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Interview 22

Age at interview: 73
Age at diagnosis: 73
Brief Outline: Diagnosed with colorectal cancer 2001, under went surgery and a temporary colostomy.

More about me...

 

He was pleased when a stoma nurse suggested a better type of appliance for him.

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The bag that the hospital stoma nurse, where I'd the operation, she gave me, there was a two piece arrangement. I had difficulty to begin with, practicing, she left me them to practice with of course. I had difficulty in getting the two together to seal and on the last afternoon before coming home she came and I, I did it and she said "Fine you've done it, no problem," so that was it.

I did cope with it but I remember for about three days, four days, I always had a problem. I kept it on for about two days and then when I was changing I had problems uh a little bit and that worried me, thinking you know if I can't get it on what's gonna happen, but each time I did manage it eventually.

And then the local stoma nurse came and she said "What sort of bag have you got? Oh," she said "I prefer the one, one piece bag." And so she sent me a supply and so after about, four or five days I thought well I'll try one, so I tried one and I stuck with it, far better, far superior.

 

Having an MRI scan worried him because he is claustrophobic.

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The one that really worried me when I was down and the professor said he wanted the MRI scan. Now I did know a bit about an MRI scan, that you almost went into a tunnel sort of thing and uh, that absolutely frightened me, that was the worst thing I felt throughout the whole of this six or nine months.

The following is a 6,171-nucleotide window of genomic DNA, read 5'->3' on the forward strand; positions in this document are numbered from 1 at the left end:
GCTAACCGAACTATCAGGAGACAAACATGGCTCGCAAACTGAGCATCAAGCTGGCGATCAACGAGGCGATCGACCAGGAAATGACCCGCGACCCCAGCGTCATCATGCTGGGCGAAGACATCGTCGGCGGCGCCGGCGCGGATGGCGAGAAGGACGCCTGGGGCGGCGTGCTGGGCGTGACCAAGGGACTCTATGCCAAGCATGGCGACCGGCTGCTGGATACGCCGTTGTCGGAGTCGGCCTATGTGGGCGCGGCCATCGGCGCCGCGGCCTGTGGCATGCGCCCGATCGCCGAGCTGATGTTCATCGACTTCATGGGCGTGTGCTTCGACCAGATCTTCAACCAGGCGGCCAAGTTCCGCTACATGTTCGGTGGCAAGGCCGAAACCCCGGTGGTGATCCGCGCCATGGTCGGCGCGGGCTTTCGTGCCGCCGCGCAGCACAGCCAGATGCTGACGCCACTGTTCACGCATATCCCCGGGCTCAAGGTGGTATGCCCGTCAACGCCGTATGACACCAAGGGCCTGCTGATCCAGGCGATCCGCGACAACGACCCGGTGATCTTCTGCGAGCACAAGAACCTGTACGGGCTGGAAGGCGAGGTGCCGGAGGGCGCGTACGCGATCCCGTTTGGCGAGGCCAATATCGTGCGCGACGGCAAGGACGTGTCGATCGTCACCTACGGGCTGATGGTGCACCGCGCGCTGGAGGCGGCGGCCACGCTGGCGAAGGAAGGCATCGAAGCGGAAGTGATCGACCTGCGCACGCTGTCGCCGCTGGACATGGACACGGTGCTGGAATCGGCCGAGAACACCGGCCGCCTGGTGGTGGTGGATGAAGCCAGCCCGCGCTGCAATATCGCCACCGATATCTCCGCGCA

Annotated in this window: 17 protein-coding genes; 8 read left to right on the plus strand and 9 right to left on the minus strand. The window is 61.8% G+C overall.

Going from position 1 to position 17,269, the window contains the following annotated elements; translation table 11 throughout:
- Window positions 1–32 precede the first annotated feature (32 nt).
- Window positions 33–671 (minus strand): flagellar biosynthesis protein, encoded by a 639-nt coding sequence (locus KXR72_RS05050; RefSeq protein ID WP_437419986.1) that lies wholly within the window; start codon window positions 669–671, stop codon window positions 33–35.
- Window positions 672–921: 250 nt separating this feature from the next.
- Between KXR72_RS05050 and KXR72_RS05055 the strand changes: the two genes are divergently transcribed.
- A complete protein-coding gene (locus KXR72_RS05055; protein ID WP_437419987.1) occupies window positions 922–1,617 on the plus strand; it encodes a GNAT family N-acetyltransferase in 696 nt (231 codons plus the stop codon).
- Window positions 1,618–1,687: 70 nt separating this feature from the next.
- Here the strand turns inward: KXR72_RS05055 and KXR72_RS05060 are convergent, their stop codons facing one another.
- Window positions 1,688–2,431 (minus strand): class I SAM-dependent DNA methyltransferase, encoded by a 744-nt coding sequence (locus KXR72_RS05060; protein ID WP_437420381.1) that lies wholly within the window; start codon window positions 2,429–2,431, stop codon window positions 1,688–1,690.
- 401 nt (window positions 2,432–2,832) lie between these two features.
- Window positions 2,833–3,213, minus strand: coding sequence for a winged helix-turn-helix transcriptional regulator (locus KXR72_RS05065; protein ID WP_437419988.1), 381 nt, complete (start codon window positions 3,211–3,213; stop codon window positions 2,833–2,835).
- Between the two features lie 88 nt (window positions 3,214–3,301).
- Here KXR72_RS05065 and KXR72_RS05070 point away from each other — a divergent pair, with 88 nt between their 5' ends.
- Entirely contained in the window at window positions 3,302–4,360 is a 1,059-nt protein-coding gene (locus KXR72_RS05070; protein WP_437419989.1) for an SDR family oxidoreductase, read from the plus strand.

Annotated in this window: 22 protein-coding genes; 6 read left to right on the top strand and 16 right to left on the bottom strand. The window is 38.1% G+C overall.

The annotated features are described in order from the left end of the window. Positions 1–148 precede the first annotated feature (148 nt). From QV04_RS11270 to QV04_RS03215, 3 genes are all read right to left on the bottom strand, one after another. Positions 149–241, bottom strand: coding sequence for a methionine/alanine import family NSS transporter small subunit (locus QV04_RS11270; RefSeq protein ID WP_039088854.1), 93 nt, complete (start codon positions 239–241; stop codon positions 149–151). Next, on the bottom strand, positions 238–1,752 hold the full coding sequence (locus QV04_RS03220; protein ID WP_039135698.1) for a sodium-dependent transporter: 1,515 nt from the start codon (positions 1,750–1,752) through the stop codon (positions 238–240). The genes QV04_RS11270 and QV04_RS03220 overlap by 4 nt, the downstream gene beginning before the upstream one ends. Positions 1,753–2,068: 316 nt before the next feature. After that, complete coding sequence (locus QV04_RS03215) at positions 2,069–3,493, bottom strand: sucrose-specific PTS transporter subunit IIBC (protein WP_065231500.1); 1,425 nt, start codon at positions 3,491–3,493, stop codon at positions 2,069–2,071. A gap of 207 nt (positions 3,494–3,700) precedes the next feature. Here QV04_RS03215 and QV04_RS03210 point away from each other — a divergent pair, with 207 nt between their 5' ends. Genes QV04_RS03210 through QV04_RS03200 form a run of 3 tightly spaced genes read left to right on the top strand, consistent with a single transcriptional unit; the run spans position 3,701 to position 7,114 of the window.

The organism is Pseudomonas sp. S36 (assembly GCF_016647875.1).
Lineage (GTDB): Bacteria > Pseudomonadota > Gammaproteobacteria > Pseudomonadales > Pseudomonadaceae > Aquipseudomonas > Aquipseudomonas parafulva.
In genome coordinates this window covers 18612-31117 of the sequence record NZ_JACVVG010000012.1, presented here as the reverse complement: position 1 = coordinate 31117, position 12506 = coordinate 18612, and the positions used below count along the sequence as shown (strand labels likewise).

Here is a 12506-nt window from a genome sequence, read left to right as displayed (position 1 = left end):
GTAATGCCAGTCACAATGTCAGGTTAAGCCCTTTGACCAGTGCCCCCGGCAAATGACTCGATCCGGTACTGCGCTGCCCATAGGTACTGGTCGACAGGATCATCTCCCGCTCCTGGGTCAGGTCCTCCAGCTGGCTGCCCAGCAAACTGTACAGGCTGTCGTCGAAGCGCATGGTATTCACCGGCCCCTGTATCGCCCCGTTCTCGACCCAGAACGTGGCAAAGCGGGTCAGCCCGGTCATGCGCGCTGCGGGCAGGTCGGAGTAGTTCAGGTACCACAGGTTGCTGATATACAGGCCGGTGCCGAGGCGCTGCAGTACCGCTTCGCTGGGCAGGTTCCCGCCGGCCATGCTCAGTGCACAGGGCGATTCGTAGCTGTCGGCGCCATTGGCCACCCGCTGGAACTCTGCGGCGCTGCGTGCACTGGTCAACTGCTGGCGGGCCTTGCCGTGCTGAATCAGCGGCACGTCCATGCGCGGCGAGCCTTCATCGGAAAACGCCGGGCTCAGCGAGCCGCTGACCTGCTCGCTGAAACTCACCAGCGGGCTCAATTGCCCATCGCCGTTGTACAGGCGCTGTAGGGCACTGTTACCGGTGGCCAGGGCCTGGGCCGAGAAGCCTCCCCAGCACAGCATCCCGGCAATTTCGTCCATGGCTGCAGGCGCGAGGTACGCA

For two days before going down my, my wife, she said I wasn't fit to live with. I was really worried because I felt I wasn't going to be able to uh undertake this.

And I phoned them and from home two days before and explained my problem. I presumed they must have had this before and she said "Well, don't worry," she said "We'll help you, we'll sort it out." She said "We'll put you feet-first in so that you don't have to go right through the tunnel um, and I'll send you a leaflet about it." and what have you. This was the nurse in the MRI section. So this, this information came and I read it, I still felt very uncomfortable.

This nurse came to lead me to get undressed and to put the uh smock on. Now she said "Don't you worry," she said "I'll hold your hand all the way." And she said, "In fact we'll probably bring you a gin and tonic you know, to keep you, to keep you going." So of course that was her humour.

So I got into this machine, I was lying on it, very apprehensive and I went through and I could see they sort of check, you know, "are you going to be alright?" And fortunately my head uh did come out of this area and I was in the open of the room, but this machine was just above me like that, but I could see the ceiling and I could see around me so I said "I think I'm going to be alright."

They pulled me out of the machine and I was glowing, I felt wonderful, it was like going on holiday almost, it was over and I'd coped and as it happened it was a good thing I had coped because the professor got a lot of information that he needed from the results of that scan.

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